Self-harm on roads: Register-based study of methods and characteristics of individuals involved.
Hawton K., Bale E., Casey D.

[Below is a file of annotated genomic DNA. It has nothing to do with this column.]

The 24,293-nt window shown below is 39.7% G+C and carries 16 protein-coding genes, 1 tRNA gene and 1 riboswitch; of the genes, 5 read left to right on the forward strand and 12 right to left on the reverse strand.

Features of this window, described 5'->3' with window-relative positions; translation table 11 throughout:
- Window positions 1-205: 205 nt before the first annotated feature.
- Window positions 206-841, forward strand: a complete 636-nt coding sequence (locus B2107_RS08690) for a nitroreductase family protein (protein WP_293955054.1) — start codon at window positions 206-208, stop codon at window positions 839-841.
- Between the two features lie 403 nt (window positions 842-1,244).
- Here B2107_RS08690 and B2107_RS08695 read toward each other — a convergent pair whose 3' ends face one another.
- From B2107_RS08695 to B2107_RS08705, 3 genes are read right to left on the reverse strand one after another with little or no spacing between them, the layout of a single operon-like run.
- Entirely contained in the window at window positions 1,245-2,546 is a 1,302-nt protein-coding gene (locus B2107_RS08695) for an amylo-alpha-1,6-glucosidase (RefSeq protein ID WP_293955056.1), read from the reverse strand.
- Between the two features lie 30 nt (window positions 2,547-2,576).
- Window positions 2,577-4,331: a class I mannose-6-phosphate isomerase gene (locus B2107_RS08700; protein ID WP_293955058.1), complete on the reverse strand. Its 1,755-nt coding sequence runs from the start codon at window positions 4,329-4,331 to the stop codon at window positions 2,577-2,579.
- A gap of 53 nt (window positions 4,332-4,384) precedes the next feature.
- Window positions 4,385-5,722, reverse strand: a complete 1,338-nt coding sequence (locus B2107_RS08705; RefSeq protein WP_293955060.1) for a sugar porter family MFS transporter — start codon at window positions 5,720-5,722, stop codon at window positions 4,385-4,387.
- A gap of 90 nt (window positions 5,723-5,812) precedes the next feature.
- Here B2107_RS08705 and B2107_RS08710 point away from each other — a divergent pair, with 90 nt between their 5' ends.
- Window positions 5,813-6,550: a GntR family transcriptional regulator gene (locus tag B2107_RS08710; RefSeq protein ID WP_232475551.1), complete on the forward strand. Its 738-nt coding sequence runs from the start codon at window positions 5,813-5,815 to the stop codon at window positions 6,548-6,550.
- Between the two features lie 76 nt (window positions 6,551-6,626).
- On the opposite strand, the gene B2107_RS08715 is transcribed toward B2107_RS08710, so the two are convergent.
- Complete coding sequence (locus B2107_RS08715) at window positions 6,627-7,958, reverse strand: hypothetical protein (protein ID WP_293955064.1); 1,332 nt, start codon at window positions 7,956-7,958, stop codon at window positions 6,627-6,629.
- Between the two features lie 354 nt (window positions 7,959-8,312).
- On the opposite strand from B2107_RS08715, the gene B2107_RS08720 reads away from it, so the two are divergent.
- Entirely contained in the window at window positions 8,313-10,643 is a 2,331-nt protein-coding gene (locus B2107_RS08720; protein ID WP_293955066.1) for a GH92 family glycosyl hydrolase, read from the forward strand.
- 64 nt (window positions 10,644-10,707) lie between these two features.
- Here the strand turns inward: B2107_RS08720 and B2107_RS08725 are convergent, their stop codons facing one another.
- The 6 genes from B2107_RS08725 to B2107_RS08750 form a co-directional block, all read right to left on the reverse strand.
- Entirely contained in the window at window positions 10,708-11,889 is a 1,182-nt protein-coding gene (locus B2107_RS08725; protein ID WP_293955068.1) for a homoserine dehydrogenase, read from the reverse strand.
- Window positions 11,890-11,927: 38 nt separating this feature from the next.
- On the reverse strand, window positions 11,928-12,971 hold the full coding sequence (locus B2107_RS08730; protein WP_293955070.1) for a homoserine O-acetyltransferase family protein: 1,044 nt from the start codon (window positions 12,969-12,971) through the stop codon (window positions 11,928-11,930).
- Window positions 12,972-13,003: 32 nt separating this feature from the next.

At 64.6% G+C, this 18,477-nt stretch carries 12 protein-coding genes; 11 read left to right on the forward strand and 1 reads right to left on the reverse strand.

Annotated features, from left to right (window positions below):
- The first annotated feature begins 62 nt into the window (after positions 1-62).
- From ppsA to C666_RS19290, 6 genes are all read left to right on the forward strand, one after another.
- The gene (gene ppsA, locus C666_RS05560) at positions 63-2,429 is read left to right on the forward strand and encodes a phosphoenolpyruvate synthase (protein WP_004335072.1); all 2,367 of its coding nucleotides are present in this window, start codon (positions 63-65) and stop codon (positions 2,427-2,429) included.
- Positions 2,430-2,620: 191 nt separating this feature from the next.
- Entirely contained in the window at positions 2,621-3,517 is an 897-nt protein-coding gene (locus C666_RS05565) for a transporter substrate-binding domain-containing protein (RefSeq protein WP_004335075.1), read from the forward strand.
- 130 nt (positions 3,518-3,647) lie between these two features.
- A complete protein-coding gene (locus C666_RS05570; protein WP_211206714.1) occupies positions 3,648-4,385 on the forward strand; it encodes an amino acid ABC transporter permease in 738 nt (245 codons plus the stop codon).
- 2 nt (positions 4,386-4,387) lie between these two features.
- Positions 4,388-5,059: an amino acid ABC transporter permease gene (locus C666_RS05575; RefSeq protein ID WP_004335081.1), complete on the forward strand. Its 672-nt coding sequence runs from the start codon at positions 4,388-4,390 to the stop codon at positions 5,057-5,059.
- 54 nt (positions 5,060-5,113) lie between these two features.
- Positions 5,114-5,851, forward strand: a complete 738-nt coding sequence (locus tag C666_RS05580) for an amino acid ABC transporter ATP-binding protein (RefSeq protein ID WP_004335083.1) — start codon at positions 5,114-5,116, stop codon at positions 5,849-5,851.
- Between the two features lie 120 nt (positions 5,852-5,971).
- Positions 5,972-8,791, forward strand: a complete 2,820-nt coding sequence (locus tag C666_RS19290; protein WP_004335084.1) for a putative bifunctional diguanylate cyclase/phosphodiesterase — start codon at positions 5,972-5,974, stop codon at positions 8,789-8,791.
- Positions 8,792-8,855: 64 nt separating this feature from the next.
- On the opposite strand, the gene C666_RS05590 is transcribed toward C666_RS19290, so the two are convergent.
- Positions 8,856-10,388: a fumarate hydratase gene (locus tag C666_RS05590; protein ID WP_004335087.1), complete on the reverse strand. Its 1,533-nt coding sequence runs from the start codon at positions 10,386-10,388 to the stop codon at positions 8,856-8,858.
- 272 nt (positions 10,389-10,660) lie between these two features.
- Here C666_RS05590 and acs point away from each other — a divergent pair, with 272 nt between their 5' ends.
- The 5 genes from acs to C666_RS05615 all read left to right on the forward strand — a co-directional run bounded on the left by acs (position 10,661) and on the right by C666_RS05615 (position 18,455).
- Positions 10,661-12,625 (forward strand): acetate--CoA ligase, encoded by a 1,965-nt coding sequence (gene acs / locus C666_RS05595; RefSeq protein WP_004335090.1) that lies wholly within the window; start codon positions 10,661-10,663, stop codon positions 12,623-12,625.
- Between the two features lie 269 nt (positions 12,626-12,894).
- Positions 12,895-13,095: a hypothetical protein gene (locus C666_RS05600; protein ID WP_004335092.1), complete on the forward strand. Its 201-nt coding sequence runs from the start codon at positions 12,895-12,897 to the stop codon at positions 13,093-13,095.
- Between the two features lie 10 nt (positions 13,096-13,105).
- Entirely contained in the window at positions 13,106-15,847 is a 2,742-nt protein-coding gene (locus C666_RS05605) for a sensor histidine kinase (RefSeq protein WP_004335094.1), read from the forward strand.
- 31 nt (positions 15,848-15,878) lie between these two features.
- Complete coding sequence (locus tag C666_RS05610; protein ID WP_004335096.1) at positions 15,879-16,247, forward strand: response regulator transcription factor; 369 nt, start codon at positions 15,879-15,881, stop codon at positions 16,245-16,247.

BACKGROUND: Suicide on roads is receiving increased attention. However, there has been little research on non-fatal road-related self-harm. This study was conducted in order to investigate the characteristics of such acts. METHOD: Information on non-fatal road self-harm was extracted from a self-harm monitoring system database of self-harm presentations to a major general hospital in England during 2005-2017. Patients were identified through being referred for psychosocial assessment by a clinical service and through scrutiny of medical records. RESULTS: During the 13-year study period 110 individuals (67 males, 43 females) presented to the hospital with road-related self-harm: 38 (34.5%) jumped from bridges, 34 (30.9%) jumped or lay in front of vehicles, 27 (24.5%) crashed vehicles and 11 (10.0%) jumped from moving vehicles. Crashing vehicles was more common in males and jumping from vehicles more common in females. In patients who received a psychosocial assessment, their most frequent problems were with a partner, employment and family members. Over half had been in psychiatric care and nearly two-thirds had a history of previous self-harm. Suicide intent was often high, especially in those who crashed a vehicle or jumped from a bridge. LIMITATION: The study was based on presentations to a single hospital. Some data were not available for non-assessed patients. CONCLUSIONS: Road-related self-harm, while not common, more frequently involves males and the acts are often of high suicidal intent. The range of problems preceding this method of self-harm indicates that there needs to be a variety of aftercare interventions, adapted to each individual's situation.